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  • Sarah Littlejohn

First impressions of being a Scrum Master

Updated: May 12

My motivation for the role

Since becoming a software developer with Solirius a year and a half ago, I’ve worked within several teams, all with different ways of working. I’ve gained experience in operating within both scrum and kanban frameworks, attended and participated in a variety of agile ceremonies and practiced different agile techniques. I’ve found that as a developer, sometimes you follow ways of working and agile principles without necessarily knowing why you are doing it. I decided, as part of my career development, that I wanted to further understand how a complete agile environment is created, the difficulties and intricacies that are a part of creating this environment, as well as the reasons behind certain agile practices I was following. To help me do this, I was asked to act as a scrum master to the graduates who had recently joined Solirius for their fortnight-long training. I thought this would be a great way to improve my understanding on all things agile and to see delivery from a different point of view.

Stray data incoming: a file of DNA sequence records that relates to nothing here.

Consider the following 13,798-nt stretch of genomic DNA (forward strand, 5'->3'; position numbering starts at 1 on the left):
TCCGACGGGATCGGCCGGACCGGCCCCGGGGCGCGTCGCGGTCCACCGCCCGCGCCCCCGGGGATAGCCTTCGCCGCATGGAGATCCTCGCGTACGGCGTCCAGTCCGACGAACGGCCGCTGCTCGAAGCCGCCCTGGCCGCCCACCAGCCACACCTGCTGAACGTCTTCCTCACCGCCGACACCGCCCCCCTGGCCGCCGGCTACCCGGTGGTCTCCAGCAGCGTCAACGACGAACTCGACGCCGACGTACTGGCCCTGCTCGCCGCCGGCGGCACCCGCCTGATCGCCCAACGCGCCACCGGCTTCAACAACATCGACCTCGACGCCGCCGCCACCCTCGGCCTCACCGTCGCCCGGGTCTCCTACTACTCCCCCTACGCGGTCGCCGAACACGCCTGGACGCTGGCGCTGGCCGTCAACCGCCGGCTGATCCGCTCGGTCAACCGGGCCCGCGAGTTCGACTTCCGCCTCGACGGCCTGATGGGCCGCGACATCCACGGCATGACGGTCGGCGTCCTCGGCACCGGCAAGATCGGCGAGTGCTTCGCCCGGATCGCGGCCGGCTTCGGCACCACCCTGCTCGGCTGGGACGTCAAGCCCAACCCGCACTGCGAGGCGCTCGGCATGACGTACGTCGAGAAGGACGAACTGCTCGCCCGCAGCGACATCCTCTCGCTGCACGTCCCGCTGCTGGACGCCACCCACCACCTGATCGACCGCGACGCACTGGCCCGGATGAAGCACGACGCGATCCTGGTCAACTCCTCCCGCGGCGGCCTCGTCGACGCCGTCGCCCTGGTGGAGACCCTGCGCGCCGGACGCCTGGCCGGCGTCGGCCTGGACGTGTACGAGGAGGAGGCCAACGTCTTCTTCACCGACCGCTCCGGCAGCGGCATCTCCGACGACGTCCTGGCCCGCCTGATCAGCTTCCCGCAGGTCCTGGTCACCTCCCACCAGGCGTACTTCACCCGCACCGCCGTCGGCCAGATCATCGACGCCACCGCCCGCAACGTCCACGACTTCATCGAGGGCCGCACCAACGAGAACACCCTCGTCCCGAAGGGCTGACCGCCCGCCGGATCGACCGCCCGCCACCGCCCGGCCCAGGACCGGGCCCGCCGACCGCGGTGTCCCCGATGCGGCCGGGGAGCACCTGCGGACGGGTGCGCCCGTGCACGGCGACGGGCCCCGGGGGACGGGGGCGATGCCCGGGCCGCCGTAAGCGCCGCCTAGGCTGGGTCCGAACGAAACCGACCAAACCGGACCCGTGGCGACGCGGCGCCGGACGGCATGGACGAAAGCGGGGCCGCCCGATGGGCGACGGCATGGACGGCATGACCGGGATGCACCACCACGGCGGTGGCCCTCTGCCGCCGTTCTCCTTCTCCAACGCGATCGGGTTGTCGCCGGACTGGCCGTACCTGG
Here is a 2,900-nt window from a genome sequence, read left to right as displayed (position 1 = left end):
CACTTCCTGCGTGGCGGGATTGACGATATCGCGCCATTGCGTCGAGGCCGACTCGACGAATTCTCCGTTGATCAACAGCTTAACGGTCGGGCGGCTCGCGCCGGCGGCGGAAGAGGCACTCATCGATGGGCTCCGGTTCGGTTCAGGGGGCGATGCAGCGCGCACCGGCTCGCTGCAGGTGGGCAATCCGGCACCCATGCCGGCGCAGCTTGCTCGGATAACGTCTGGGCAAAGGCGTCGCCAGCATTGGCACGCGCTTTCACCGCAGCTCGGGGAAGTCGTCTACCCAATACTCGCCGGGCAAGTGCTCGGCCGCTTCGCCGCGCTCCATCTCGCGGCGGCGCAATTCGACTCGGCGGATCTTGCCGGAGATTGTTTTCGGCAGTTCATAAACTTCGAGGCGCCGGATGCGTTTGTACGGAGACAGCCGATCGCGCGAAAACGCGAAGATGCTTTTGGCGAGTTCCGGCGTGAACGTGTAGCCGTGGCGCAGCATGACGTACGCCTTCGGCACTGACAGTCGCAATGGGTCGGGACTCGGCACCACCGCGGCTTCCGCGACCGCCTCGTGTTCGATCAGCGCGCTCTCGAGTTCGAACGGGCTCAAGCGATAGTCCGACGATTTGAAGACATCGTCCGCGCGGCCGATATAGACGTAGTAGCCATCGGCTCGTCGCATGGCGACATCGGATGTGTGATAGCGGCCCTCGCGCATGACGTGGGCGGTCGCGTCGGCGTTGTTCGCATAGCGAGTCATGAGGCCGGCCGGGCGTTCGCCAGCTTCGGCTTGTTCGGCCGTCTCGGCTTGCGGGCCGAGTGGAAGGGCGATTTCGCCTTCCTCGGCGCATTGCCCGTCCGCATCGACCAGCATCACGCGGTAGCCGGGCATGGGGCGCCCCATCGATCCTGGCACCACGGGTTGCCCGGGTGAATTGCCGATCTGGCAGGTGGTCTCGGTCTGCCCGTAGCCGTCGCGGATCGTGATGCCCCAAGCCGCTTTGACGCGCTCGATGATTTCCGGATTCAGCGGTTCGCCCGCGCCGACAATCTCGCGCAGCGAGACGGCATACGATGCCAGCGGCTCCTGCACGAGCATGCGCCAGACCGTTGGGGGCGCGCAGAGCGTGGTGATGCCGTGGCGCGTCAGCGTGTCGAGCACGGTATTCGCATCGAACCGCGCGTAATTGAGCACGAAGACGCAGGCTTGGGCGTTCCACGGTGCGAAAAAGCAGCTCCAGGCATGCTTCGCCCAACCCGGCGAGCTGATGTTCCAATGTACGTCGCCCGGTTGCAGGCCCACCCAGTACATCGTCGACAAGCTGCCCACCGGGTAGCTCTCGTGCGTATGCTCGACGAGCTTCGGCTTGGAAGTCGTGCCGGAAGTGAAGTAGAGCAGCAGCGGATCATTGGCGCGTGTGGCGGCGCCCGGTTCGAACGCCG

Overview of the project

A screenshot of an online retro board

The graduates taking the training were developing a full stack web app, and whilst each team member created their own app, the aim was for them to collaborate and learn together. My role, as the scrum master, was to create the agile ways of working, facilitate the agile ceremonies as well as connecting team members with others for help, and support team members to find solutions to any problems they encountered. To structure the scrum process, I used the agile ceremonies that had been used by the previous scrum master for the last graduate training, these were daily stand-ups, a show and tell and a retrospective. I used my own experience, from participating in my development teams’ ceremonies to run them and adjusted them to be appropriate for the graduate training – an example of this is that in the retro I decided to have two retro boards, one for the team to reflect on their own work, and another to give feedback on the training that they were given, including the agile process that I had set in place.


Before starting the project, I was excited about being a scrum master – I wanted to see first-hand how different agile techniques can change outcomes of work. However, this was also my main concern about taking on this role. I knew that the delivery of the team’s work would be directly affected by the scrum and agile processes that I set in place. At the end of the project my experience was very positive. As a software developer I have always been protected within the team, this has often been from the delivery team both resolving external issues that could have an impact on development, and guiding the team to decide on realistic sprint goals, in order to not overpromise. Moving to the delivery side of this, being a scrum master felt like a much more exposed role with a lot more accountability.